Modena, Greenville - July 2023
A Teator pick, close to home – Modena.

Two versions: the first, as if it were a new restaurant.

            It was with fanfare that two former chefs at Café Capriccio entered a new venture – starting Modena, in Greenville. The fanfare included a front page Times Union article and can still be found.

            Owner Danielle greeted us upon entering, thanking us for coming, and was present several times during the course of our dinner.

            Cuisine is, well, Modena, after the Italian city and area.

            The menu is somewhat short. Entrées included three veal, one chicken, one fish special ($40), and one beef special ($48). The regular entrées fell in the $34-$28 range.

            Pasta entrées: Taliatelle & shrimp, truffle pasta, pomodoro basilico, or linguine with clams, with one exception, were marked at $26.

            Salads: Caesar, Caprese, or Arugula and White Bean fell in the $12-$14 range.

            Appetizers: cured meats and cheeses, greens and beans, mussels with fennel, or bruschetta ranged $12-$16.

I rarely list menu items with prices but this felt like Albany and Café Capriccio, or another mid-upper Italian restaurant.

            Our choices, including Deb K’s choice of sea bass, were classily presented, a step above our usual nice dining. And almost everyone thought the entrées were excellent.

            However, a couple who ordered the Caesar salad were surprised how insipid it was.

The dessert round was introduced by Danielle, a dessert chef, describing the details of each dessert. For my part, the flourless chocolate cake, with an almond tinge, often proves to be a chunky, dry cake. But this, upon first bite, moved into my Top Five of DP8 chocolate desserts. The other dessert takers ordered the-end-of-season strawberry shortcake with the buttermilk biscuits. I think most agreed they were good but there was a lot of biscuit.

Drinks included choices of draft beer and glasses of wine. The wine list was a nice representation of Italian areas (nero d’Avola struck my fancy).

Service by Hayden (part of family, I believe) and the couple others joining in (water-person was family also) was excellent with regular checking in without being cloying. And Danielle was quite appreciative of us dining at Modena and enjoying our meals.

Not having asked for special seating, we were placed by the front window, a nice spot for those looking outward.

The final bill per couple, assuming a drink each, at least one dessert, and no couple ordering two specials – food, drink, tip and tax - fell into the $100-$130 range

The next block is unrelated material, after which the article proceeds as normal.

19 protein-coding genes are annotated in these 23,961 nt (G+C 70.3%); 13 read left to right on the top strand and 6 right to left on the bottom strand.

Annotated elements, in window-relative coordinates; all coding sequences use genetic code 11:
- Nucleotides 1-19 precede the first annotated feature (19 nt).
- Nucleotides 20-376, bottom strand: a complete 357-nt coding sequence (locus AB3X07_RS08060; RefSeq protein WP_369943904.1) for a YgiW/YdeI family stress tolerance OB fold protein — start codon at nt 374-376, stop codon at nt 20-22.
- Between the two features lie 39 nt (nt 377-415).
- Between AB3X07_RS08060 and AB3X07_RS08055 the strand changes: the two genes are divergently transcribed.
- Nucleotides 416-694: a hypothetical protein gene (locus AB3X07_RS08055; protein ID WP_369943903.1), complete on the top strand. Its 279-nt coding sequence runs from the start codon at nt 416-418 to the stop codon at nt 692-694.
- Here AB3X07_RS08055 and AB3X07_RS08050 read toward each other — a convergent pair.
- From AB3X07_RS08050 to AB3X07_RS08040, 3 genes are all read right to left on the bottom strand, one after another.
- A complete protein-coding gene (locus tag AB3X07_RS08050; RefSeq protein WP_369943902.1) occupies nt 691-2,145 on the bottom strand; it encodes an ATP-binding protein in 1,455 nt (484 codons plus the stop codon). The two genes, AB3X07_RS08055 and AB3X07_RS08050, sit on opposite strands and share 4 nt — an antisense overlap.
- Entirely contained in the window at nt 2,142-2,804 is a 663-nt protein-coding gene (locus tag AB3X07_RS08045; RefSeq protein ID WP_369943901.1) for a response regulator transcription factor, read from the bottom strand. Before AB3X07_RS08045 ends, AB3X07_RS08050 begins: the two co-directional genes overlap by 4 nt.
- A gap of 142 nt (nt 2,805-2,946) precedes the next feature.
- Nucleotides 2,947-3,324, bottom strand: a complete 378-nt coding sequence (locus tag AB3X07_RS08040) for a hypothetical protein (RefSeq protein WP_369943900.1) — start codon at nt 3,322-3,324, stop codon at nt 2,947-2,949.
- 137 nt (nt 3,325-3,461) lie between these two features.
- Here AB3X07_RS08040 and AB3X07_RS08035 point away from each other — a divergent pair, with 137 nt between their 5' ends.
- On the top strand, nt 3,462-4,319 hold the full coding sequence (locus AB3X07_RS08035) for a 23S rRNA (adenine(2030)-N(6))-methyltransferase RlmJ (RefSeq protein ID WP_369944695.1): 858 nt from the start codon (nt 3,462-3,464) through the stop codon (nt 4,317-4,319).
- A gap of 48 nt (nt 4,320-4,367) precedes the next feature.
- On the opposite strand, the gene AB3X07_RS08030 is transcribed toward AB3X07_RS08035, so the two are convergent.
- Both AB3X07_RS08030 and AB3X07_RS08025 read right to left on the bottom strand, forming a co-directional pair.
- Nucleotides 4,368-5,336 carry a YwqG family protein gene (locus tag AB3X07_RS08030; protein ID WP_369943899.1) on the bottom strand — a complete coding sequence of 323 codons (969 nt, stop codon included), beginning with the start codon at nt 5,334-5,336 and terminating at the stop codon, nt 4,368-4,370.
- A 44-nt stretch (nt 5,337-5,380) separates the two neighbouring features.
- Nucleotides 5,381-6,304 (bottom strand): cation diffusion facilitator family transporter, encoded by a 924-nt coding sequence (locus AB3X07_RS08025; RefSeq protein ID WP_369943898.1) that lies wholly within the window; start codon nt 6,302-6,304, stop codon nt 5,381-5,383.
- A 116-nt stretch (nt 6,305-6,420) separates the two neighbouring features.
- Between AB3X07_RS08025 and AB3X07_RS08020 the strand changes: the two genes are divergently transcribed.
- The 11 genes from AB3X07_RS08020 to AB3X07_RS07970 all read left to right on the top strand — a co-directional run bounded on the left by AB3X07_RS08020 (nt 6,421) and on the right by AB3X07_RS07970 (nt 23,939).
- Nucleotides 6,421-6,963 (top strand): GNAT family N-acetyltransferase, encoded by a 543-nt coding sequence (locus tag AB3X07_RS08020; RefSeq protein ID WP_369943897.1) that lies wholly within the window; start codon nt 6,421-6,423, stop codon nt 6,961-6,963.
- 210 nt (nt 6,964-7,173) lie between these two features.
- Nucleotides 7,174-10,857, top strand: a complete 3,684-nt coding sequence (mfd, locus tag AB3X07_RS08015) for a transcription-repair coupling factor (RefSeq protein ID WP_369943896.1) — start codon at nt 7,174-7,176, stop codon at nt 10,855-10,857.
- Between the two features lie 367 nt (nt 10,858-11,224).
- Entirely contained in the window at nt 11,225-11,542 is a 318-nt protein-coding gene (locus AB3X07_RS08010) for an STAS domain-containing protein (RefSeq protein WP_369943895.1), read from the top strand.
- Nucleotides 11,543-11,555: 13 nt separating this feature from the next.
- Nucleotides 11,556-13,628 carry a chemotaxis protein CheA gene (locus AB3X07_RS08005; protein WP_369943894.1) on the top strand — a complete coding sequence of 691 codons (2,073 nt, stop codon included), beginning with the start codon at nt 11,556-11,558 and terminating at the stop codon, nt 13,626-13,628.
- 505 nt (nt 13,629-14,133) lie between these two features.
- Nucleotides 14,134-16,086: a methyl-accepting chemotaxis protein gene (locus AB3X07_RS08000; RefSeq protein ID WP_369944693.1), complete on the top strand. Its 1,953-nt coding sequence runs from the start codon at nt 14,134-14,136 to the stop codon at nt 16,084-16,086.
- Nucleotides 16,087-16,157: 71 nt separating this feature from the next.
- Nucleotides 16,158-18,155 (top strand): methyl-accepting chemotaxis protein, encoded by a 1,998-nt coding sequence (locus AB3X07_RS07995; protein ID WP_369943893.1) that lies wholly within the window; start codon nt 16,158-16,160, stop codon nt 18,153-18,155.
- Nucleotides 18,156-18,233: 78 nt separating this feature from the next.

Some felt they would return soon; some, perhaps, after some more time.

Version Two:

            It was impossible for ten minutes to pass without thoughts of the many times DP8 has dined here when it was Ben and Terry’s Mountain View Brasserie. And the only thing better than that was the Freehold Country Inn – another Buel venture.

            We came with lots of baggage – most of it the warm glow of memories of dinners past. This high bar would be difficult, if not impossible, to meet.

            And given the unsettling changes after the Buel sale of the restaurant and some unhappy stories of friends trying to get reservations at Modena, I suspect a tinge of not wanting to like the place may have been present. Or, at least, an attitude of “show me you are as good as you think you are” may have surfaced. If wrong, my wrists are strong enough to take a slap or three.

            The menu was shorter than MVB, prices seemed higher than MVB (although prices were even higher post-Covid MVB), the long-time familiar faces of friends we knew were gone, some minor interior changes have been made, but, alas, this was not MVB. Even as we were experiencing the Buels, we always knew it was something special. It is hard to replace it.

            Half of us were pleased with Modena; half were not impressed.

            And thus two faces of the same experience played out.

Our monthly catching up on current events and goings-on is part of our enjoyment of our dining experiences. (#237!)

            Entering hallowed ground (MVB) and comparing then and now occupied the first several or more minutes. Joining that were the couple experiences of others who tried to get reservations with a large group, getting some odd answers along the way. This reservation was made with not even a hint of difficulty.

            Another sizable topic was the Monteverd trip to eastern Europe with the Adamses, sites and sights seen. Another was the Karnes trip for a wedding of one of their friends in Florida, with a plethora of enjoyable moments, notwithstanding the hot and humid weather. Other trips in our plans were mentioned – a variety of day trips, summer trips, regional, and international.

            Other topics: our August event at the Notars with all DP8ers invited; the whereabouts and good standing of the Adamses, Den, and Lynda & Ross; Deb’s Ravine Farm tales and happy faces she sees; the Sweet Side; gardening and the Teator wildflowers on property they do not own; very warm and humid weather from late June on; the flooding south and north of us; a visit to Chris; looking for a house to flip; and more that has evanesced.